Kieślowski’s ‘Three Colours’ trilogy gets refresh; You can turn on N.H.-based ‘Love in Kilnerry’ too
Film Ahead is a weekly column highlighting special events and repertory programming for the discerning Camberville filmgoer. It also includes capsule reviews of films that are not feature reviewed.
Coming this week to The Brattle Theater is the apt New Year-themed program “Refreshed, Renewed, Restored,” featuring an array of recently restored classics and cult favorites. First up is the impeccable “Three Colours” trilogy from Krzysztof Kieślowski, contemplations on love, loneliness and the female experience featuring a young Juliette Binoche in “Blue” (1993), Julie Delpy and Zbigniew Zamachowski in “White” (1994) and Irène Jacob (so good in Kieślowski’s “The Double Life of Veronique”) and Jean-Louis Trintignant in “Red” (1994). The films play Monday through Wednesday.
Andrew Lau pulls double duty Thursday as director and actor in the Chinese cop drama “Infernal Affairs” (2002), which would be recycled in 2006 and set in Boston under the infamous tyranny of Whitey Bulger as “The Departed,” striking Oscar gold for director Martin Scorsese. Also on the restored docket are Luis Buñuel’s “The Discreet Charm of the Bourgeoisie” (1972) on Friday, and the sci-fi lesbian cult curio “Flaming Ears” (1992) and lesser-known blaxploitation flick “Solomon King” (1974) playing the late-show slots Friday and Saturday, respectively. And speaking of Marty: On Sunday, “The Last Waltz” (1978), one of the five best rock docs of all time, cues up with rock legends Eric Clapton, Joni Mitchell, Bob Dylan, Van Morrison, Neil Young and Muddy Waters joining The Band for its farewell concert. The right-up-on-stage cinematography is courtesy of Michael Chapman, who had just shot “Taxi Driver” (1976) for Scorsese and would go on to shoot “Raging Bull” (1980) for the director as well.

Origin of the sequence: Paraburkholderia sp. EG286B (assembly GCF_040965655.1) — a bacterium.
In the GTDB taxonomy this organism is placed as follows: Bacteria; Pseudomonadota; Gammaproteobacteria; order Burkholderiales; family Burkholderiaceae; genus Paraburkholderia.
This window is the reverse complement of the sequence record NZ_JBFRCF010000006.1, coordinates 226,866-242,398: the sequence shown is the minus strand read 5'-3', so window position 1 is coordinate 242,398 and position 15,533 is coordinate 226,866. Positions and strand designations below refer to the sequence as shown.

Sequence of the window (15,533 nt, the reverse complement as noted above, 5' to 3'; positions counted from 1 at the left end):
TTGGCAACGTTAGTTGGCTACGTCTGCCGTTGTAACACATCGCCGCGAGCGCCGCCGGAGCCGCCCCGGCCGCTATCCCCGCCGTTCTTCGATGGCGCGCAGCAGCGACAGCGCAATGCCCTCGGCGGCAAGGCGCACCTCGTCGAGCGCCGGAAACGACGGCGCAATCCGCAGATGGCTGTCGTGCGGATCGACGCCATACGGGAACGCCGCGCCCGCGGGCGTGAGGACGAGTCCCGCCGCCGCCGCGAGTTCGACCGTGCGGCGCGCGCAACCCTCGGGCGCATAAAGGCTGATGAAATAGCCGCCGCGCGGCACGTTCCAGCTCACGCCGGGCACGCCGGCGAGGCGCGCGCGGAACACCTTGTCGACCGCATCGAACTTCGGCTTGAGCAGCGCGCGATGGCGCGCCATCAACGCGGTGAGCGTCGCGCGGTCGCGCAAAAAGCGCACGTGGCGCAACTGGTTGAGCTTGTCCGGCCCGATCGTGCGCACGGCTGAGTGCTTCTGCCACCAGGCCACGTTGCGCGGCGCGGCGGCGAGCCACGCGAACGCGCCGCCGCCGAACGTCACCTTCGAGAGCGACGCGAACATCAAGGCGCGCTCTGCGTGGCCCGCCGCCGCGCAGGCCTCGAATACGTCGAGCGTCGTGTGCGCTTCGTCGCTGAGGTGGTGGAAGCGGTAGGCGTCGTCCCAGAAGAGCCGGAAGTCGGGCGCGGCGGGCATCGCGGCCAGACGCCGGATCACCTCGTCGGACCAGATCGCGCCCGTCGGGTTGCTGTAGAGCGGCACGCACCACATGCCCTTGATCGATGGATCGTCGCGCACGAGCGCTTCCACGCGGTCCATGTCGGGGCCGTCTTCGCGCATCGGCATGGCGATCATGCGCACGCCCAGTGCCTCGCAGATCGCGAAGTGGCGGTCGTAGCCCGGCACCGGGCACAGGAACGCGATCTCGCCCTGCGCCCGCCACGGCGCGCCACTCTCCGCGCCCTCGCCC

The Retro Replay at the Landmark Kendall Square Cinema gears up for the New Year with celebratory big-screen retrospectives of two of the very best filmmakers: Stanley Kubrick and Billy Wilder. January features a five-pack from Kubrick – four of the five are new digital restorations – beginning with the droll 1964 antiwar satire, “Dr. Strangelove or: How I Learned to Stop Worrying and Love the Bomb” with a classically gruff George C. Scott as a warmonger; Peter Sellars in three roles, including the titled adviser and sitting Potus; and Slim Pickens, who rides a nuke, bronco style. On the upcoming slate are classics “2001: A Space Odyssey” (1968), “A Clockwork Orange” (1971) and “Full Metal Jacket” (1987).
In theaters and streaming
‘Love in Kilnerry’ (2019)
In the small, fictional town of Kilnerry, New Hampshire (Portsmouth stands in), the EPA informs residents that the water has been infused with a chemical that increases libido. You’d think for a waning town with an aging population this would be a good thing, but sheriff Gary (a hunky Daniel Keith, who writes and directs as well), who hasn’t had a girlfriend in years, wants to put the town in carnal-knowledge lockdown to prevent STD transmission and prostitution. Others including the mayor, who also serves as the local barkeep, embrace the sexual awakening (“I haven’t had an erection in 20 years,” one denizen shrieks) and plan a townwide orgy. The comedy-cum-character study is a bit unsteady at times (the bickering and soapbox lecturing goes on too long, and the handling of same-gender sex is a notch off) but does score some good tongue-in-cheek moments. The real stars are the scenic seaside hills of New Hampshire, scrumptiously framed by J. Eric Camp and Jon Mercer. Streaming on Amazon Prime Video.
Cambridge writer Tom Meek’s reviews, essays, short stories and articles have appeared in WBUR’s The ARTery, The Boston Phoenix, The Boston Globe, The Rumpus, The Charleston City Paper and SLAB literary journal. Tom is also a member of the Boston Society of Film Critics and rides his bike everywhere.